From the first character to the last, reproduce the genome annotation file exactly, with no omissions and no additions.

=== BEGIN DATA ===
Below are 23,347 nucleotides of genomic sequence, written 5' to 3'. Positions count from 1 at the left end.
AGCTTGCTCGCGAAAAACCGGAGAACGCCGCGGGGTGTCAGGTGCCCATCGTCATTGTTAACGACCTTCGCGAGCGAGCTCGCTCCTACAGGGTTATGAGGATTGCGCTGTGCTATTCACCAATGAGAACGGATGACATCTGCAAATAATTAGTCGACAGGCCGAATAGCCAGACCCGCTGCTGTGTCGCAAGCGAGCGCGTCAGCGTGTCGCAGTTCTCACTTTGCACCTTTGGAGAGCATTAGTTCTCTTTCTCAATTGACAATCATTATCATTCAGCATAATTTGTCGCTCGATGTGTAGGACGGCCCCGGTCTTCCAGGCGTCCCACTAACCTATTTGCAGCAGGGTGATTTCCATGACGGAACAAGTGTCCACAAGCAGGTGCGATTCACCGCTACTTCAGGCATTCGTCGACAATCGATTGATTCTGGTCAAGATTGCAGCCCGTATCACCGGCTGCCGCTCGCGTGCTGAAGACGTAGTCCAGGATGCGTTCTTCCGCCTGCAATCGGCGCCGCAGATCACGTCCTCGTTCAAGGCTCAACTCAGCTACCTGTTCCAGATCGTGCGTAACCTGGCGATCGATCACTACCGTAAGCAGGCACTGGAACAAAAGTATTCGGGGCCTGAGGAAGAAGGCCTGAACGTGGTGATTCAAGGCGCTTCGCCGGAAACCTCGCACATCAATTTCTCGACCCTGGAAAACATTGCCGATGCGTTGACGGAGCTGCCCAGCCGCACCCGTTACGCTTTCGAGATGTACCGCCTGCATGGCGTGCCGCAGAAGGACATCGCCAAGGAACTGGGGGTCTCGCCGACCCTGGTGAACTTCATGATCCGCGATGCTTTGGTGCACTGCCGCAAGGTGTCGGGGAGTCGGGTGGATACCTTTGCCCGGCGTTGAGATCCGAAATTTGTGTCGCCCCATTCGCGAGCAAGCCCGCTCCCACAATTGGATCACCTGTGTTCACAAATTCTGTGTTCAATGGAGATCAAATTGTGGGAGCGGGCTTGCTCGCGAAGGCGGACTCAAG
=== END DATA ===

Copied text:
Below are 23,347 nucleotides of genomic sequence, written 5' to 3'. Positions count from 1 at the left end.
AGCTTGCTCGCGAAAAACCGGAGAACGCCGCGGGGTGTCAGGTGCCCATCGTCATTGTTAACGACCTTCGCGAGCGAGCTCGCTCCTACAGGGTTATGAGGATTGCGCTGTGCTATTCACCAATGAGAACGGATGACATCTGCAAATAATTAGTCGACAGGCCGAATAGCCAGACCCGCTGCTGTGTCGCAAGCGAGCGCGTCAGCGTGTCGCAGTTCTCACTTTGCACCTTTGGAGAGCATTAGTTCTCTTTCTCAATTGACAATCATTATCATTCAGCATAATTTGTCGCTCGATGTGTAGGACGGCCCCGGTCTTCCAGGCGTCCCACTAACCTATTTGCAGCAGGGTGATTTCCATGACGGAACAAGTGTCCACAAGCAGGTGCGATTCACCGCTACTTCAGGCATTCGTCGACAATCGATTGATTCTGGTCAAGATTGCAGCCCGTATCACCGGCTGCCGCTCGCGTGCTGAAGACGTAGTCCAGGATGCGTTCTTCCGCCTGCAATCGGCGCCGCAGATCACGTCCTCGTTCAAGGCTCAACTCAGCTACCTGTTCCAGATCGTGCGTAACCTGGCGATCGATCACTACCGTAAGCAGGCACTGGAACAAAAGTATTCGGGGCCTGAGGAAGAAGGCCTGAACGTGGTGATTCAAGGCGCTTCGCCGGAAACCTCGCACATCAATTTCTCGACCCTGGAAAACATTGCCGATGCGTTGACGGAGCTGCCCAGCCGCACCCGTTACGCTTTCGAGATGTACCGCCTGCATGGCGTGCCGCAGAAGGACATCGCCAAGGAACTGGGGGTCTCGCCGACCCTGGTGAACTTCATGATCCGCGATGCTTTGGTGCACTGCCGCAAGGTGTCGGGGAGTCGGGTGGATACCTTTGCCCGGCGTTGAGATCCGAAATTTGTGTCGCCCCATTCGCGAGCAAGCCCGCTCCCACAATTGGATCACCTGTGTTCACAAATTCTGTGTTCAATGGAGATCAAATTGTGGGAGCGGGCTTGCTCGCGAAGGCGGACTCAAG